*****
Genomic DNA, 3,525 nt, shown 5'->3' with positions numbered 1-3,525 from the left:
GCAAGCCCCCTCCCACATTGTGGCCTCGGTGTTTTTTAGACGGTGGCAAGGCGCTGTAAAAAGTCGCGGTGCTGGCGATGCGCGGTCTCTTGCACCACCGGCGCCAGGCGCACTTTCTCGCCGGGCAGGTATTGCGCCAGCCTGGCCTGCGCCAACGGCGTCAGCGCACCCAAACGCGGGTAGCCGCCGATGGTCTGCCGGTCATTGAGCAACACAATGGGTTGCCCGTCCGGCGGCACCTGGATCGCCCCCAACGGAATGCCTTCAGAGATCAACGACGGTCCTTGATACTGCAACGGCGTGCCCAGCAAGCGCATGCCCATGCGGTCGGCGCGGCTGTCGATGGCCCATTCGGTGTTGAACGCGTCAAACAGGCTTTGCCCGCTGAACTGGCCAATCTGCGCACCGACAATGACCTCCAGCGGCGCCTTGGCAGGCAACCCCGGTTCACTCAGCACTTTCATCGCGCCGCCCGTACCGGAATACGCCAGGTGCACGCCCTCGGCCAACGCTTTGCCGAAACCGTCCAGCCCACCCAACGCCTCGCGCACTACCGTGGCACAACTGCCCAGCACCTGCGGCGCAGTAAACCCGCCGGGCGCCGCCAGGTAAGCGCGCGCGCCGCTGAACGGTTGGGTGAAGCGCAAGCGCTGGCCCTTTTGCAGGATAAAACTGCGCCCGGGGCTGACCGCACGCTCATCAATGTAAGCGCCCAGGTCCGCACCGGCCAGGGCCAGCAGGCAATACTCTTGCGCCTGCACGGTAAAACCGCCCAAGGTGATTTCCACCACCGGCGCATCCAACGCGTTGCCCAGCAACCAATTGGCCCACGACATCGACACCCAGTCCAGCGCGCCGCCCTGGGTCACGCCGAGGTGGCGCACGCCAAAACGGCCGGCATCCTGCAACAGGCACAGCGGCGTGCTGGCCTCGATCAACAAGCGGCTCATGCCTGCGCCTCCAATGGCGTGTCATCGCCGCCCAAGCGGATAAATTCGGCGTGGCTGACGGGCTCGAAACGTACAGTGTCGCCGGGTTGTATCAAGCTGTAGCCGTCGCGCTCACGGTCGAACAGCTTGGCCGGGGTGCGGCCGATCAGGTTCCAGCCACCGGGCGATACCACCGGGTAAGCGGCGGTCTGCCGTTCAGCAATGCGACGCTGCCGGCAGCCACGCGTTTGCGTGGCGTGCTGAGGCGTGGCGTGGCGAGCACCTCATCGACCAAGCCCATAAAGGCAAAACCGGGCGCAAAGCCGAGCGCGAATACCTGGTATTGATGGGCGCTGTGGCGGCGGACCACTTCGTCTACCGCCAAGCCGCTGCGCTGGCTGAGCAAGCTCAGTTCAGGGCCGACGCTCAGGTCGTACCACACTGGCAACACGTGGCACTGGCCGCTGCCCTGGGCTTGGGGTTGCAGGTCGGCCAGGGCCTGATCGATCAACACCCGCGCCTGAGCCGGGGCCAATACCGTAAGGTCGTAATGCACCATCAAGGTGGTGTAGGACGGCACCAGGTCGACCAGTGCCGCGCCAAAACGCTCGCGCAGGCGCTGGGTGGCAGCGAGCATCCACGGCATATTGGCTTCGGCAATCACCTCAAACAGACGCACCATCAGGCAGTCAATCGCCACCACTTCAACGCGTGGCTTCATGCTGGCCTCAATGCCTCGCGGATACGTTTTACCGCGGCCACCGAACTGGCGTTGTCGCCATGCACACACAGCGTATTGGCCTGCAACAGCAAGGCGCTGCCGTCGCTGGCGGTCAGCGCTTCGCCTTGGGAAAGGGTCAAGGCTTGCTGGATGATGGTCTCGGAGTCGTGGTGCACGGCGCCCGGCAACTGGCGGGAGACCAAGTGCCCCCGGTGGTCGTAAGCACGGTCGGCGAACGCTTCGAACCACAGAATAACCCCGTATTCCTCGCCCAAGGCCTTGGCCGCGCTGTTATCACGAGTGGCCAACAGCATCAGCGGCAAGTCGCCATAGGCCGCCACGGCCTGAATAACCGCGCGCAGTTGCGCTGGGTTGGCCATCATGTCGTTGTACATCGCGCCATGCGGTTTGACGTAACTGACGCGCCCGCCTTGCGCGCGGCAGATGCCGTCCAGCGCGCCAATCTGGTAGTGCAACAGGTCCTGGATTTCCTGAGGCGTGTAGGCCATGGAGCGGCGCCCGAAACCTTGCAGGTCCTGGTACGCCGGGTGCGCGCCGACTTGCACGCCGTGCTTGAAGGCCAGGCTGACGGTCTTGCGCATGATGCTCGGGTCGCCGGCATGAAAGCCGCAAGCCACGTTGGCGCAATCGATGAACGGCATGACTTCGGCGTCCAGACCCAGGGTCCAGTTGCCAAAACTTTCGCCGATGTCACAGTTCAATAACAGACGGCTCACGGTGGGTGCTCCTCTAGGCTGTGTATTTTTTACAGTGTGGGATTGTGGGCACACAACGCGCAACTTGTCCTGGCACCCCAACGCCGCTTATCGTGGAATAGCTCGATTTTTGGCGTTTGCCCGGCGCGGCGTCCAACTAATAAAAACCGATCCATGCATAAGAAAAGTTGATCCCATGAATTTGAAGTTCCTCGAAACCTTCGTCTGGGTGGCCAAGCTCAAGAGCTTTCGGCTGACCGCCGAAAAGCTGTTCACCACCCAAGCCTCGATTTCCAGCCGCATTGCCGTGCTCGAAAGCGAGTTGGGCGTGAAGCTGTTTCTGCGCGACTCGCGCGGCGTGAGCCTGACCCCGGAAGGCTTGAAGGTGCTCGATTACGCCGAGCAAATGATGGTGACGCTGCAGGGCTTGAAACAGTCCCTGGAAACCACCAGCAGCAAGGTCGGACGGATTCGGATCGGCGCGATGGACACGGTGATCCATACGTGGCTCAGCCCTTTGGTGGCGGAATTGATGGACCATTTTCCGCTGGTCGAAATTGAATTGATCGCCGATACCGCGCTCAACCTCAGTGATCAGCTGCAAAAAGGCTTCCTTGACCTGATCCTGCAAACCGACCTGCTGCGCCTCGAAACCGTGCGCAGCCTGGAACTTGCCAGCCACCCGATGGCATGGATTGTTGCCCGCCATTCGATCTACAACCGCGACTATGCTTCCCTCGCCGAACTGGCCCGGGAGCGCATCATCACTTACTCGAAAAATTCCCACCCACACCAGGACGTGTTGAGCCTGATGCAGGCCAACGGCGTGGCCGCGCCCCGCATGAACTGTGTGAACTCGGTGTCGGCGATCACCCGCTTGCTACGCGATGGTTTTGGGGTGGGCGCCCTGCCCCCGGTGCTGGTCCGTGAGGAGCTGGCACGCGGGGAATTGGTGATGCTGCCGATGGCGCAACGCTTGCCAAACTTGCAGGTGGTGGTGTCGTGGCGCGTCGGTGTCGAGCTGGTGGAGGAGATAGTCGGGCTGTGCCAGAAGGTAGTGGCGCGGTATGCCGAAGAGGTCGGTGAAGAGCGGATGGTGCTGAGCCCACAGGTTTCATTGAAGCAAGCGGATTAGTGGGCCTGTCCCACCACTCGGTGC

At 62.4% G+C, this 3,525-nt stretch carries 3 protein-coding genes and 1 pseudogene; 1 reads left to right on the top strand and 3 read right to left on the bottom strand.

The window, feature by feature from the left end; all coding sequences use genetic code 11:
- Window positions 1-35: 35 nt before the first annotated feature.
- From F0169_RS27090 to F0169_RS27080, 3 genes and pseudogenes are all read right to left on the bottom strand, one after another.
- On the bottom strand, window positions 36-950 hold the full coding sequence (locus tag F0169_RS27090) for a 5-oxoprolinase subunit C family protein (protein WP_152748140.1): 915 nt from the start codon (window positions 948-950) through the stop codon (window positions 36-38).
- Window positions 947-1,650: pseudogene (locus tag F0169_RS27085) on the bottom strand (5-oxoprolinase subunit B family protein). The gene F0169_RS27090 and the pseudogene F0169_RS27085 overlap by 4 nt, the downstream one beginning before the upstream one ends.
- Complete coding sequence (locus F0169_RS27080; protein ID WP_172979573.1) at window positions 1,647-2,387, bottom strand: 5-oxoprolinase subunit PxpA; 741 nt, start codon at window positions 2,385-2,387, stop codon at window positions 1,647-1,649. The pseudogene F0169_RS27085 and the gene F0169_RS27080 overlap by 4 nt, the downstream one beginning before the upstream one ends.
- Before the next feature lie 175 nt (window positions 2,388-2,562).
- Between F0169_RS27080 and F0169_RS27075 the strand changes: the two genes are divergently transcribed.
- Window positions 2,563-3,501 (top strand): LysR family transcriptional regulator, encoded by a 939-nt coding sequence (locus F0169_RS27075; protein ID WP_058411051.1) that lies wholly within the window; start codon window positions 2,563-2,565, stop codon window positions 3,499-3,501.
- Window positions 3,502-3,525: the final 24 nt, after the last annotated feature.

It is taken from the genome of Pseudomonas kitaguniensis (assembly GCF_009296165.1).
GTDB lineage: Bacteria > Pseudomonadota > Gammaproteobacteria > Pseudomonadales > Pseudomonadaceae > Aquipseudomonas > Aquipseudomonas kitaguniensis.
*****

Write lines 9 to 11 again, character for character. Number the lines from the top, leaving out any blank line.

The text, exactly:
- Complete coding sequence (locus F0169_RS27080; protein ID WP_172979573.1) at window positions 1,647-2,387, bottom strand: 5-oxoprolinase subunit PxpA; 741 nt, start codon at window positions 2,385-2,387, stop codon at window positions 1,647-1,649. The pseudogene F0169_RS27085 and the gene F0169_RS27080 overlap by 4 nt, the downstream one beginning before the upstream one ends.
- Before the next feature lie 175 nt (window positions 2,388-2,562).
- Between F0169_RS27080 and F0169_RS27075 the strand changes: the two genes are divergently transcribed.